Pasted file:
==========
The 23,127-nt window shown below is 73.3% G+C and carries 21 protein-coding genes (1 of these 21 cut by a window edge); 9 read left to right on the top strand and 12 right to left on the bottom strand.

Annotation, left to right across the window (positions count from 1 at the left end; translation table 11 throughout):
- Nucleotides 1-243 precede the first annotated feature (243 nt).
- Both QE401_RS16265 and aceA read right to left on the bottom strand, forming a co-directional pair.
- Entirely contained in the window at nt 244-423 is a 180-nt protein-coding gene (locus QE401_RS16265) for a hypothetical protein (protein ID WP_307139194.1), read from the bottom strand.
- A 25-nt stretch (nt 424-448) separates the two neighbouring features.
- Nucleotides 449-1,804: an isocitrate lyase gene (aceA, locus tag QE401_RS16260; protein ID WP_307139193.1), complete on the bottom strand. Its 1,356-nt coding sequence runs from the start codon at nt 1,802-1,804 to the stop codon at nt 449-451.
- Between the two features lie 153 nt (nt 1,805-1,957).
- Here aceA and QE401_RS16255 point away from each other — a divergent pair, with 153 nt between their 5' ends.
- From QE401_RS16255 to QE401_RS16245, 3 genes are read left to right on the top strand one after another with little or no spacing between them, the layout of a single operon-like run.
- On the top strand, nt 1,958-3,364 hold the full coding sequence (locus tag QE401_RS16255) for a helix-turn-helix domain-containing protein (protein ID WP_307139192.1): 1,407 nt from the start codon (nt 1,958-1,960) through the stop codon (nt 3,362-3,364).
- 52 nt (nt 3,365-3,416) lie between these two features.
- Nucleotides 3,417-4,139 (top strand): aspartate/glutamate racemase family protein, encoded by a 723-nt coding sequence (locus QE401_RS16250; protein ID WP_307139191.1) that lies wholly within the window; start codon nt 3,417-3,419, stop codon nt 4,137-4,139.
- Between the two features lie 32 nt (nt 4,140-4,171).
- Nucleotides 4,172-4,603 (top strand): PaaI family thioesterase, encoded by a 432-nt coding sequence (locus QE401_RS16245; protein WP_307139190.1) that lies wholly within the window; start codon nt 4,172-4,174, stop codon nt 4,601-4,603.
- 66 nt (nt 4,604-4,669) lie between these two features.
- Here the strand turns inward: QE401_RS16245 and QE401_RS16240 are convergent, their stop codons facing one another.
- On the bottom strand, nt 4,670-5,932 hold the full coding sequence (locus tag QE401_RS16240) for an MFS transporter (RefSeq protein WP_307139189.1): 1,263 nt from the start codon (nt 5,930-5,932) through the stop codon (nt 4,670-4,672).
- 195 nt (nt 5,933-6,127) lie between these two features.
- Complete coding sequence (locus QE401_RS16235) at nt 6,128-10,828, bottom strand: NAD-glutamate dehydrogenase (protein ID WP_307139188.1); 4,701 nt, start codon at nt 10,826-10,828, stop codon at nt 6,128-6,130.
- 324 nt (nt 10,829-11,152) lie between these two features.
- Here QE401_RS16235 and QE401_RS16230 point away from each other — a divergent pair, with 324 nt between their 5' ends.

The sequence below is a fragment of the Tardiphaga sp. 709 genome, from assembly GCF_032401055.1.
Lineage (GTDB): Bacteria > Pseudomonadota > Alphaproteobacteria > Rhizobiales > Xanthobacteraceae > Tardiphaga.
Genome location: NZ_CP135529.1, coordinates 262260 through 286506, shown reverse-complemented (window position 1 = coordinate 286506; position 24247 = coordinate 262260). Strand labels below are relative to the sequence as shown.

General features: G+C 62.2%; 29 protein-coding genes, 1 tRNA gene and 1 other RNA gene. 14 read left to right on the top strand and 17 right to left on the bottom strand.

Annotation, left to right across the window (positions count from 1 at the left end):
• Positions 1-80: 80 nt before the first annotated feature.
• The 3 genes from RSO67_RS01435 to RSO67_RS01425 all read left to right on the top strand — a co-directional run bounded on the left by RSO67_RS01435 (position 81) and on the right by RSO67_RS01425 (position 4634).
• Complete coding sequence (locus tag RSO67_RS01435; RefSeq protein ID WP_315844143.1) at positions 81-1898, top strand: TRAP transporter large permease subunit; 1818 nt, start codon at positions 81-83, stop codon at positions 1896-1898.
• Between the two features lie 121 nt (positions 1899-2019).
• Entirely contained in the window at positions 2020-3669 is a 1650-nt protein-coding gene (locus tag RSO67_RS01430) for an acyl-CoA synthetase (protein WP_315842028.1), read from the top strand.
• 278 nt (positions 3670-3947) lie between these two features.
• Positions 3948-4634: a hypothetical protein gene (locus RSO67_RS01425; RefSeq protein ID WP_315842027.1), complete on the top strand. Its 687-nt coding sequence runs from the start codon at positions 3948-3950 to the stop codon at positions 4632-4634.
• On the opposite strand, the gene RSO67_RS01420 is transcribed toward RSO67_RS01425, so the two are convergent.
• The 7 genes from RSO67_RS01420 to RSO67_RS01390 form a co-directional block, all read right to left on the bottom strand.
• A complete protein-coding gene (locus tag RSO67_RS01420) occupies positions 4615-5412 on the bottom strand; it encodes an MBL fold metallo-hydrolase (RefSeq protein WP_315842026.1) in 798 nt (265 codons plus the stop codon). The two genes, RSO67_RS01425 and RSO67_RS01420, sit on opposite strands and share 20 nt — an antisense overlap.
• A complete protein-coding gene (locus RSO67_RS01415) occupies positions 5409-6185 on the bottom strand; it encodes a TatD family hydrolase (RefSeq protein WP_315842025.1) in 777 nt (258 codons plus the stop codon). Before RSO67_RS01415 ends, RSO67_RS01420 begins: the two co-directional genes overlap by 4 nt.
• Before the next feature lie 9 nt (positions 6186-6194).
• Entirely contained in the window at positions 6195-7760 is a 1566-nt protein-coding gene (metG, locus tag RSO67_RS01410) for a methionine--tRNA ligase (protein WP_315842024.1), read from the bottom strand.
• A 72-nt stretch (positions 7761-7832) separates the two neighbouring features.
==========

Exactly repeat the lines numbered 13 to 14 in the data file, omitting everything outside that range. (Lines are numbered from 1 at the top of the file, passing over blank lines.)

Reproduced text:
- Nucleotides 3,417-4,139 (top strand): aspartate/glutamate racemase family protein, encoded by a 723-nt coding sequence (locus QE401_RS16250; protein ID WP_307139191.1) that lies wholly within the window; start codon nt 3,417-3,419, stop codon nt 4,137-4,139.
- Between the two features lie 32 nt (nt 4,140-4,171).